If a recruiter contacts me about an opportunity at Company X but I find out that I have second or third-degree connections with people there (through personal and professional friends), should I approach the opportunity and discuss it through the recruiter or reach out and make connections via my personal network? Is it okay to sidestep the recruiter and directly reach out to the company (assuming I have not spoken with the recruiter)?

For most recruiters that have contacted me, they have all been cold contacts via various networking or job search sites. Though I would like to work with recruiters to find good opportunities for myself, my past experience has not been too memorable and have made me feel like I am at their mercy. With an introduction through a friend, I have found that the response rate has been better and people have been more receptive that way.

  • Why not both? whatever gets you better result. Apr 27, 2012 at 18:54
  • @DipanMehta My fear is what Mike Brown posted in his answer. It creates a conflict that potentially benefits nobody in the end.
    – user206
    Apr 27, 2012 at 20:52
  • I guess, i would go with the advice of normalocity which sounds most balanced and effective. Apr 27, 2012 at 20:55

5 Answers 5


You need to make a lightning decision when you first talk to the recruiter. If the conversation starts "Hi, you don't know me, but I'd like to recommend you for a great senior ABC position that has just come up at DEF" you have to decide right then if the recruiter is staying in the loop or not. You have one chance to say "Ah sorry, I have a bunch of contacts at DEF myself so there's no need for you to introduce me there" or "Sure, sounds great, and some of those guys know me so I'd like very much to be considered for a position there". If you go that second way, or if you say you are interested before you hear where it is, then stick with the recruiter. Ask his opinion on talking directly to your contacts and then take his advice.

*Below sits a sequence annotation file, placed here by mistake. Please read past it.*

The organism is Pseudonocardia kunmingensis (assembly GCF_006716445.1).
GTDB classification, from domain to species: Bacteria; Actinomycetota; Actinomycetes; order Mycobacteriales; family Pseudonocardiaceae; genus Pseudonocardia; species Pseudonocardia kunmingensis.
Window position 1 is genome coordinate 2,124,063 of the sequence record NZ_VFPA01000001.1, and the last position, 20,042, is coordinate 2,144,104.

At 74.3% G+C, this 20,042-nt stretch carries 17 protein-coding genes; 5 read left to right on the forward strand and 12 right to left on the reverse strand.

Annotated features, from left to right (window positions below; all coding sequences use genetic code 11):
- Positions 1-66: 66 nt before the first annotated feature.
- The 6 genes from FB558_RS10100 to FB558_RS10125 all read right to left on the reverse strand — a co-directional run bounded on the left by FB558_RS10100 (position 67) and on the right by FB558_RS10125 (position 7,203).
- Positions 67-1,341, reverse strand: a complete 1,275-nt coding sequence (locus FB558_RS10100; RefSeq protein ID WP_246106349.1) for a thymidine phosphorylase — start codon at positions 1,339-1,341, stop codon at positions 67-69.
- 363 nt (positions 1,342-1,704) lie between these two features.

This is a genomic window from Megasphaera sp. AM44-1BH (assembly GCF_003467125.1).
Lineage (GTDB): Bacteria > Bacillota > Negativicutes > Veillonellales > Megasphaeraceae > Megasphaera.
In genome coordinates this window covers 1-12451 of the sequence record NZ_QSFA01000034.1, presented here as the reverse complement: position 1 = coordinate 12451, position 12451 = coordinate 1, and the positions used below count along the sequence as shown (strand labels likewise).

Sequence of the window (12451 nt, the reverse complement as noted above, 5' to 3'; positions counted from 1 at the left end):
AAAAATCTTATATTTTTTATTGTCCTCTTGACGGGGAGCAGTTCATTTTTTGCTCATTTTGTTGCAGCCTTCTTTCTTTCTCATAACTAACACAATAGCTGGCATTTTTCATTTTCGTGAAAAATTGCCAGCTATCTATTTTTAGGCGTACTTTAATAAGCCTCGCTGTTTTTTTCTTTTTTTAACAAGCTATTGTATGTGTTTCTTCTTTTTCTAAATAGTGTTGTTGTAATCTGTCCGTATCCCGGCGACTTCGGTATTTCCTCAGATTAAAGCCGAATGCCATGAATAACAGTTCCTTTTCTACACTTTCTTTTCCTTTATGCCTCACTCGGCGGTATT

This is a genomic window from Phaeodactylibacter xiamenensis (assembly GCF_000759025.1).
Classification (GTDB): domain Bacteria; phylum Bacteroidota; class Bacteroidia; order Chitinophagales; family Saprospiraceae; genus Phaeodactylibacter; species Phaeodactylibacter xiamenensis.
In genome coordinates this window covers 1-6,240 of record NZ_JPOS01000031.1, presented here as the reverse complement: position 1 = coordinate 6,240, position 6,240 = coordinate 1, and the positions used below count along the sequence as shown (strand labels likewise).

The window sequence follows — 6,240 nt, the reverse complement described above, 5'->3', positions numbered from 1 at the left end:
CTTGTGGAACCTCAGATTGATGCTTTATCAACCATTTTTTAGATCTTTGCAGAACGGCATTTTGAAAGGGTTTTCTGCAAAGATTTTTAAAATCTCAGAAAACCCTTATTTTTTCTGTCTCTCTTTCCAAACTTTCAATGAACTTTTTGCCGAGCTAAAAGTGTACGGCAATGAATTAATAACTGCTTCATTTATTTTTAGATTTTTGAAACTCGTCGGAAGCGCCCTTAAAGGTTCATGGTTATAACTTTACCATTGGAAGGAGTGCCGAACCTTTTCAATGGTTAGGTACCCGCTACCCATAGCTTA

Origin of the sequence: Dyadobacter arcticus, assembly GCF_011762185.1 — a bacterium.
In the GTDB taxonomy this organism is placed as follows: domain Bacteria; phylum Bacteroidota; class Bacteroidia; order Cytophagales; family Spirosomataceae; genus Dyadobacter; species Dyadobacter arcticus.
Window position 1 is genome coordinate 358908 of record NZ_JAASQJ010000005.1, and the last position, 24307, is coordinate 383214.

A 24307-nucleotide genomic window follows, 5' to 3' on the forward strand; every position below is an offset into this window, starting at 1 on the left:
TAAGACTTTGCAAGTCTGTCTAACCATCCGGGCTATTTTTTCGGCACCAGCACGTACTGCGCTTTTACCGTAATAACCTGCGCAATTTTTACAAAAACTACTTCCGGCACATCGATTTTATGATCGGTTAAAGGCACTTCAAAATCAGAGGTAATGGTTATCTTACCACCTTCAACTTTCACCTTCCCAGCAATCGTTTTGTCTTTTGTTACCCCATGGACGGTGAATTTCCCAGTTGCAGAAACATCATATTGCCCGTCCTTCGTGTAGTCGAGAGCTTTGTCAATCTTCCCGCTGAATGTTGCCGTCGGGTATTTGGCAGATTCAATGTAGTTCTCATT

Why? At many large firms if you have been interviewed and then they find out the recruiter talked to you at some point, they may feel "on the hook" for the recruiters fee, or vulnerable to some sort of claim from the recruiter, if they hire you. Generally the way they deal with that is not to hire you. I have seen it happen. So there is more at stake than just "the recruiter might be mad that he didn't get a commission from my hiring." Usually, if you tell a recruiter who is representing you that you have contacts of your own they are more than happy to advise you on how best to take advantage of that. If you don't trust a recruiter and don't feel you would be well represented, don't have that recruiter represent you. But understand your choice to do that may eliminate certain positions for you.

  • 2
    Excellent advice, but I would also suggest avoiding getting beholden to a recruiter at that first call if possible. If they give the game away (tell you the company name too soon) you can easily say "I've already seen that job and I'm looking into it". If not going through that recruiter doesn't work, you can always call them back and say "I'm not happy with my current approach, would you be interested in representing me on this after all".
    – Mark Booth
    Apr 30, 2012 at 11:44

Since your premise appears to be that the recruiter contacted you first, then you later found out that you have contacts at that business, inform the recruiter you've contracted with about those connections, and proceed according to your recruiter's instructions. Usually, they'll encourage you to reach out; it's improving your odds of landing a job, and thus their odds of getting paid.

Having personal connections is great, and can be great for landing you a job. Having already contracted with the recruiter, however, if you pursue the connection through your acquaintances you stand to end up with no job and no recruiter. After all, who wants to work with someone that tries to stick it to them? At the very least, if you don't end up with the job, the recruiter will still be willing to work with you, and will have the feedback from the employer to find a better fit for them and a better fit for you.